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Old 02-23-2009, 12:58 AM   #1
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Information on Superchargers

There are three types of superchargers out there.


And Example of a roots type, like the one in the Bonneville or in the '03-'04 Cobra. It was Patented by the Roots brothers in in the mid 1800'*. It is a positive displacement supercharger. It has an external compression system, so... it acts like an air pump that takes the inlet air charge and compresses it in the cylinder and manifold. It maintains constant boost across all rpm ranges. It only creates boost when the throttle is opened substantially or most likely under a load. And, intake air volume is in direct proportion to engine/blower speed.

The rotors inside typically have three lobes positioned approximately 120 degrees apart centered on each rotor shaft in a helical pattern. This increases the number of pumping cycles, reduces air flow surges, in turn increasing its efficiency.

The rear end plate of the casing houses bearings that support the rotors. the front houses another set of support bearing, houses rotor gear train drive that maintains precise rotor timing also known as rotor phase. these gears are similar to a transmissions as they are helical gears in order to make the gears have a greater contact surface. the gears are operated in an oil bath.

There is actually a safety device in these things, its called a backfire valve. This spring loaded pop off valve is located on the blower housing or in the intake manifold. It opens at a specified pressure to prevent damage to the unit during engine backfire.

As opposed to the roots type supercharger, the screw type is an internal compression blower. It compresses air inside the case as it passes along the rotors. So, the faster the unit spins, the more boost the unit creates. this makes the unit more efficient than the roots type since it creates less heat.

Now, the centrifugal supercharger is also an internal compression supercharger, but... its design is very very similar to a turbocharger except, that it is driven by a belt, not your exhaust. it uses a centrally mounted impeller to compress the air. the faster the impeller spins, the more boost the unit creates...henceforth, it will make maximum boost at maximum engine rpm and minimal boost at minimum engine rpm.. for this reason, this design is popular in traction limited or stock applications where large amounts of low end torque are not needed or desired. This style supercharger has an internal drive unit to provide approximately a 4.5:1 ratio to accomplish high impeller speeds.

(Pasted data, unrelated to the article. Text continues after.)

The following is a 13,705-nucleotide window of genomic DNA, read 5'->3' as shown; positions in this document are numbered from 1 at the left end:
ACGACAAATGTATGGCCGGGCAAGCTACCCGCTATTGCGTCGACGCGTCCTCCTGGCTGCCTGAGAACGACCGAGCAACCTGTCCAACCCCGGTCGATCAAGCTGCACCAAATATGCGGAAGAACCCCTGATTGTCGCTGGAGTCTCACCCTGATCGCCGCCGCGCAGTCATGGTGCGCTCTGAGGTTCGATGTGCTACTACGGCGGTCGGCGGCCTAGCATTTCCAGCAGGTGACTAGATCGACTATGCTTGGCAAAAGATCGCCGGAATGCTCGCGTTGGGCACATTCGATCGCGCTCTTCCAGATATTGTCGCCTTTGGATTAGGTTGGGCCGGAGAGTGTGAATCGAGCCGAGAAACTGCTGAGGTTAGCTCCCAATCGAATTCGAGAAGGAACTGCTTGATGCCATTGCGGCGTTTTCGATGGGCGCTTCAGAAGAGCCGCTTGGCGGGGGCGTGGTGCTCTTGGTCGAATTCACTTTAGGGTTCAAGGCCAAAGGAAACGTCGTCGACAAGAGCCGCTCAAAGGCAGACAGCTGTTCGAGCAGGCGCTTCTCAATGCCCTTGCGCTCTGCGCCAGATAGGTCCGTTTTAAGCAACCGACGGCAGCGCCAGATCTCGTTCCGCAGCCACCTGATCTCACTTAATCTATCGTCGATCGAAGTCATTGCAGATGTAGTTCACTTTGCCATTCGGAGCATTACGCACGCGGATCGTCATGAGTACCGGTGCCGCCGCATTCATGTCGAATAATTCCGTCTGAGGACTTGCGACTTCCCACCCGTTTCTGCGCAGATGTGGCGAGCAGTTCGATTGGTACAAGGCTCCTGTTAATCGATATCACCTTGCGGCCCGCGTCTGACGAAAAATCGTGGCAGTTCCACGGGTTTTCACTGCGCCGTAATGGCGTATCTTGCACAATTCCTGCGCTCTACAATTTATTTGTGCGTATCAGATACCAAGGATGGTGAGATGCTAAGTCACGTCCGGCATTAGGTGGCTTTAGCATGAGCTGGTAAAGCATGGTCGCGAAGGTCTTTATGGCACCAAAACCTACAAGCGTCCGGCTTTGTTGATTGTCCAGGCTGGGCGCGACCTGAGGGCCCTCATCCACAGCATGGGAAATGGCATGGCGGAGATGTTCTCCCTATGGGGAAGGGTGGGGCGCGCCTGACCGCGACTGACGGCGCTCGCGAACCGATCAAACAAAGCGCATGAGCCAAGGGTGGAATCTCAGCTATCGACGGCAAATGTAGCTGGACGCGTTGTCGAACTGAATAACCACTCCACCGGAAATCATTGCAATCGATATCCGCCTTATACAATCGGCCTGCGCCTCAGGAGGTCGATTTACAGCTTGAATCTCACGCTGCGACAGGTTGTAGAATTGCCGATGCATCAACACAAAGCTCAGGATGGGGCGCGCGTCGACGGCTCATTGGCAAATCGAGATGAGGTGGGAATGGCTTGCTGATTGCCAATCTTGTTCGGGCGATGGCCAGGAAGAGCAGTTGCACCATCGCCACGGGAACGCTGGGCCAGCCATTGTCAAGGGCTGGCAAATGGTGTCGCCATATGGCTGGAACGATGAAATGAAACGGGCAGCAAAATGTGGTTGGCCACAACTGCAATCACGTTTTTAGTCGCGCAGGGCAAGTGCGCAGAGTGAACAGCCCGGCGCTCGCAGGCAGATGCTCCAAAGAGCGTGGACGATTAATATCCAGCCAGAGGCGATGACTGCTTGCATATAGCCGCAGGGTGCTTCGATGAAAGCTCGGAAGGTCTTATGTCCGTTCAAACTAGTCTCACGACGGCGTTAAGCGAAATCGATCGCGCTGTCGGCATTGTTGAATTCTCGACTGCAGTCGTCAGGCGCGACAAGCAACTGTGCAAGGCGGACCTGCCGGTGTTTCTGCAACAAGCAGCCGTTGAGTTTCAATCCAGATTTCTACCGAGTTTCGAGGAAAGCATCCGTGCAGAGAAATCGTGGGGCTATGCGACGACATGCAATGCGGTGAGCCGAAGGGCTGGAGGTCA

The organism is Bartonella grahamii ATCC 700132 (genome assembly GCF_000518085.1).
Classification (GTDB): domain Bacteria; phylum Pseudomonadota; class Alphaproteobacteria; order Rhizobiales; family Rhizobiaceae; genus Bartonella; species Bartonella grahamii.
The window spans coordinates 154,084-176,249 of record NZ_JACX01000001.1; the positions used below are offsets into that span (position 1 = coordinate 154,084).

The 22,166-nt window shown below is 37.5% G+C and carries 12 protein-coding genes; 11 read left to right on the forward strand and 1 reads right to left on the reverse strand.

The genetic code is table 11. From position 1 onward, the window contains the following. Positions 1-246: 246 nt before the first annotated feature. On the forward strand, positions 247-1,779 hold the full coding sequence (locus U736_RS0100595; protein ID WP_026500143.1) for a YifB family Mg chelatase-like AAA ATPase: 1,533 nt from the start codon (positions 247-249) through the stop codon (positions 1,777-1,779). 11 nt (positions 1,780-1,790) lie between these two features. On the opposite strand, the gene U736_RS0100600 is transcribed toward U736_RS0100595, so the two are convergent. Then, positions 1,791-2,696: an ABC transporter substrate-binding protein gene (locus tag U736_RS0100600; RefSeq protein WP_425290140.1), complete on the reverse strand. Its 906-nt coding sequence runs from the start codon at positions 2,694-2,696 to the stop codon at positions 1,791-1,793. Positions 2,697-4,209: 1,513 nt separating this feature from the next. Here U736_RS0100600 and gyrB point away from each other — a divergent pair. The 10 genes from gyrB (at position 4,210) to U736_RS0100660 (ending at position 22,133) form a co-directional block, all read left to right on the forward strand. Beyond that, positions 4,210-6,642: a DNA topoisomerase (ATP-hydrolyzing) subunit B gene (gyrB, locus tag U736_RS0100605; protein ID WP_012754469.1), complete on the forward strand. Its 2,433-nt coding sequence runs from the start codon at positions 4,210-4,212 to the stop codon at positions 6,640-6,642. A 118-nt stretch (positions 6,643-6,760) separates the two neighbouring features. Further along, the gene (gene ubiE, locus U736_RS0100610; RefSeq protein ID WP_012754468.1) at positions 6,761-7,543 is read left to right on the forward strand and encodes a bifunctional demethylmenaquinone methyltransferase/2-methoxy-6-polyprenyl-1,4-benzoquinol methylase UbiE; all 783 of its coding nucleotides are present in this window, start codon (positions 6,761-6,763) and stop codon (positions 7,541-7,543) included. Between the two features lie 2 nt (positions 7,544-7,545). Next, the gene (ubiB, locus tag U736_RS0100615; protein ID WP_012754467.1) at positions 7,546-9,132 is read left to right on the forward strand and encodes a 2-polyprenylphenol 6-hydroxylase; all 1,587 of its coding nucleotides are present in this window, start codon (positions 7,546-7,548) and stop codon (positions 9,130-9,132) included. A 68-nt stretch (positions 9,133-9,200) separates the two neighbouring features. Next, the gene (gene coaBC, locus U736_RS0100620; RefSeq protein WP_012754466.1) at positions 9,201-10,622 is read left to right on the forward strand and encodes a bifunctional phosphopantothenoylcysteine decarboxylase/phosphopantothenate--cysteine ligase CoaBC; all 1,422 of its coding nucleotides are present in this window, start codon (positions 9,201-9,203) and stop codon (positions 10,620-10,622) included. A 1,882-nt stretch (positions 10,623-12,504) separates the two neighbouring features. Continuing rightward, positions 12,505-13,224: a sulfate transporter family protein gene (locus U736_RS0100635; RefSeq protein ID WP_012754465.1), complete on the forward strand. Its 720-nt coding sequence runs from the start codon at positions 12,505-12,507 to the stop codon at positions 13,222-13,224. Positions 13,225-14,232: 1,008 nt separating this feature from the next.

Now, blower drive ratio and boost...

the blower may be an under drive, 1:1, or an overdrive ratio Most drive systems incorporate pulley sizes that allow the drive ratio to be altered in steps of about 3%. Typically, overdrive ratios will, increase boost, decrease belt life and draw more power. Under drive ratios typically have the complete opposite effect.

Drive ratio is only one thing that determines boost. the other factors are; engine displacement, clearance inside the unit, valve timing, compression ratio, belt slippage and exhaust design. the best intake system starts with a better exhaust system. The amount of boost that can be safely ran is determined by compression ratio of the engine and gasoline type that will be used. example; to control detonation, an effective compression ratio of 12.5:1 or lower must be obtained when used with 91 octane pump gas.
Effective compression ratio= combines static(mechanical) compression ratio with the amount of supercharger boost. The formula to find this number is as follows....

(boost divided by 14.7)+1)xStatic compression.

For example...a 9:1 compression engine with 10 pounds of boost has an effective compression ratio of 16.0

Other contributing factors to detonation are as follows;

ignition timing
coolant temp.
cooling efficiency of cylinder heads.
Air fuel ratio
intake air temp.
Spark plug heat range
Combustion chamber design
and exhaust back pressure.

The reason why some superchargers are more efficient than others is because of a thing called Adiabatic Efficiency. This means how well a compressor uses the energy put into its drive shaft without heating the air or the unit excessively.

Roots style are about 50% efficient.
Screw style 65%
Centrifugal style 75%
And turbos are as high as 85%

OK... So... What i found is that GM decided to use the M62 on the Bonneville Because the Supercharger was designed for engines from a 2.5 to a 4.0. This is actually the 5th gen. of this supercharger. Then for the series two of the bonnie, GM decided to use the the new M90, which was designed to be used in engines from a 3.0 to a 5.0. The difference in these two is that the M90 has a a bigger air flow capacity than the M62.

Now, I also found out that Eaton superchargers are roots type, but special roots type. the rotors are actually twisted in a 60 degree helical pattern and a special geometry inlet and outlet ports to assist in reducing pressure variations that allows a smooth transition for the air to exit the blower reducing operation noise. This improves its efficiency. And with the helical pattern of the rotors and an axial inlet, the supercharger can be spun up to 14,000 RPM while reducing package size.

So, I hope i kept you entertained and helped you understand superchargers a little better.

Thank you for reading,
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